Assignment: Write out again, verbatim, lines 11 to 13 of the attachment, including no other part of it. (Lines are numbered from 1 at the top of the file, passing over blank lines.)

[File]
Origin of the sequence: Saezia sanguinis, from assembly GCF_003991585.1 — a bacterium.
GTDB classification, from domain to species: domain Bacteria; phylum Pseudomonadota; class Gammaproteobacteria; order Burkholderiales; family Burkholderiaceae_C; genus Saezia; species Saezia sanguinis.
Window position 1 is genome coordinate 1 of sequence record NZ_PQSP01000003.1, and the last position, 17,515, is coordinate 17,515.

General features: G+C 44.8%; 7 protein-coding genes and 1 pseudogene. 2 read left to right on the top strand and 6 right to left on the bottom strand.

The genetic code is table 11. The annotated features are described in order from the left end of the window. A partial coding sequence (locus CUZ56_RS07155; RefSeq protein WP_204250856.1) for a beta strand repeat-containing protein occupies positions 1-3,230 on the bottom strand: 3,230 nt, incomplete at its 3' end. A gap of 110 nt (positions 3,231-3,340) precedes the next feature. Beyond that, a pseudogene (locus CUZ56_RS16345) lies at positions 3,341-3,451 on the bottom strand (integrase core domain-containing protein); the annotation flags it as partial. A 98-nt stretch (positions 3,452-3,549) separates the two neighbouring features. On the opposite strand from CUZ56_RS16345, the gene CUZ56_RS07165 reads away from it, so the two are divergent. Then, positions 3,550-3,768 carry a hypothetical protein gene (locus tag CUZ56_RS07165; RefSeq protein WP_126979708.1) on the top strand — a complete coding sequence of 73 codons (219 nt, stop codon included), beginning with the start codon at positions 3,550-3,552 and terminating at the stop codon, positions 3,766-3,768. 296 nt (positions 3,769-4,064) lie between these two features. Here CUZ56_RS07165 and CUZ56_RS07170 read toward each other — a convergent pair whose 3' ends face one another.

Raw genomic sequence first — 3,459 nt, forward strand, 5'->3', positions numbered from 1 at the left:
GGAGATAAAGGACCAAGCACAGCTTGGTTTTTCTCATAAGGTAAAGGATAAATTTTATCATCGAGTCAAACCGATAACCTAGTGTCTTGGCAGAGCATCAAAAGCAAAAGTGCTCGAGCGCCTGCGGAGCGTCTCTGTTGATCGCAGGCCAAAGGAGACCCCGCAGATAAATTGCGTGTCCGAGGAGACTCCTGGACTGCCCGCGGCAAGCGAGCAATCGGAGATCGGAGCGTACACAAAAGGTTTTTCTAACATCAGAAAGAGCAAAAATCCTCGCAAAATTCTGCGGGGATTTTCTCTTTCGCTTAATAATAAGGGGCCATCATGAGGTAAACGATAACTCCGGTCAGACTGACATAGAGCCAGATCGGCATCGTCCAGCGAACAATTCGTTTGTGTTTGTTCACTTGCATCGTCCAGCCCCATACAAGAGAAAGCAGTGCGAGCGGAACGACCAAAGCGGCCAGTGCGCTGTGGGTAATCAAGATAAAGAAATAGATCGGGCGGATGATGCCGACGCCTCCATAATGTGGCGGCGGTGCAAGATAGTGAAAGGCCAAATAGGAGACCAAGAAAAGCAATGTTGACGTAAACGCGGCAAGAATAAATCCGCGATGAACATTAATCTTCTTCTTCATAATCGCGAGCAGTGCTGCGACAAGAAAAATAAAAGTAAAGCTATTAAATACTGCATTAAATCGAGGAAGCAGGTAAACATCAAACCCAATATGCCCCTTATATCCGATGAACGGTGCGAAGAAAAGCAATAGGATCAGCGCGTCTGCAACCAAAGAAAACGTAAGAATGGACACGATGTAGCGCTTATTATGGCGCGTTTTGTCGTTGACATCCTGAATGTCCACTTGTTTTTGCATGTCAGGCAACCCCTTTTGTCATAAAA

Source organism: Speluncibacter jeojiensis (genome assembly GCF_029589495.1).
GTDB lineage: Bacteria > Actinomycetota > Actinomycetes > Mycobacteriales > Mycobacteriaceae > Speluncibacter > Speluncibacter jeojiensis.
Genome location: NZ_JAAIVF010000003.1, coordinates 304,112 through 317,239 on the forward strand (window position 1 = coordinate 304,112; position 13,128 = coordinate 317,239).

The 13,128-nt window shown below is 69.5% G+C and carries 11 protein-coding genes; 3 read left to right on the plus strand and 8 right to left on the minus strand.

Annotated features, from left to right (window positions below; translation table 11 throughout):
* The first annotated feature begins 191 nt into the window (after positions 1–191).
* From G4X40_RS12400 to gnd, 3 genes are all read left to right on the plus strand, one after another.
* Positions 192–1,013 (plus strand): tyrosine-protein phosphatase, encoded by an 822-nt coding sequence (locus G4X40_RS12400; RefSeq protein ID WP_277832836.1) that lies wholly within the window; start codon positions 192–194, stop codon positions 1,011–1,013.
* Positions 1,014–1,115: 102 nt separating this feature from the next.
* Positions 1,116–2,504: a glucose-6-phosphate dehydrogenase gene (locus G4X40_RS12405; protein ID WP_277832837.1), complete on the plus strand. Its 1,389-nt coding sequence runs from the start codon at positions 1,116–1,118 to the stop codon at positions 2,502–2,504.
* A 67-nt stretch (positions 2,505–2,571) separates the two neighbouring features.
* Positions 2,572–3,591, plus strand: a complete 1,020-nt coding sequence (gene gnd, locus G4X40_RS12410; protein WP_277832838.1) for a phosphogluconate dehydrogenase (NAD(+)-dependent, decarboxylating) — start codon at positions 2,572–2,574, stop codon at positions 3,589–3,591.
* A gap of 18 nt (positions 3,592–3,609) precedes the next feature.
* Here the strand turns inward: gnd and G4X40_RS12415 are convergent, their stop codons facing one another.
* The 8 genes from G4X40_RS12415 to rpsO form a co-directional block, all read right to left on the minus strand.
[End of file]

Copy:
The 13,128-nt window shown below is 69.5% G+C and carries 11 protein-coding genes; 3 read left to right on the plus strand and 8 right to left on the minus strand.

Annotated features, from left to right (window positions below; translation table 11 throughout):
* The first annotated feature begins 191 nt into the window (after positions 1–191).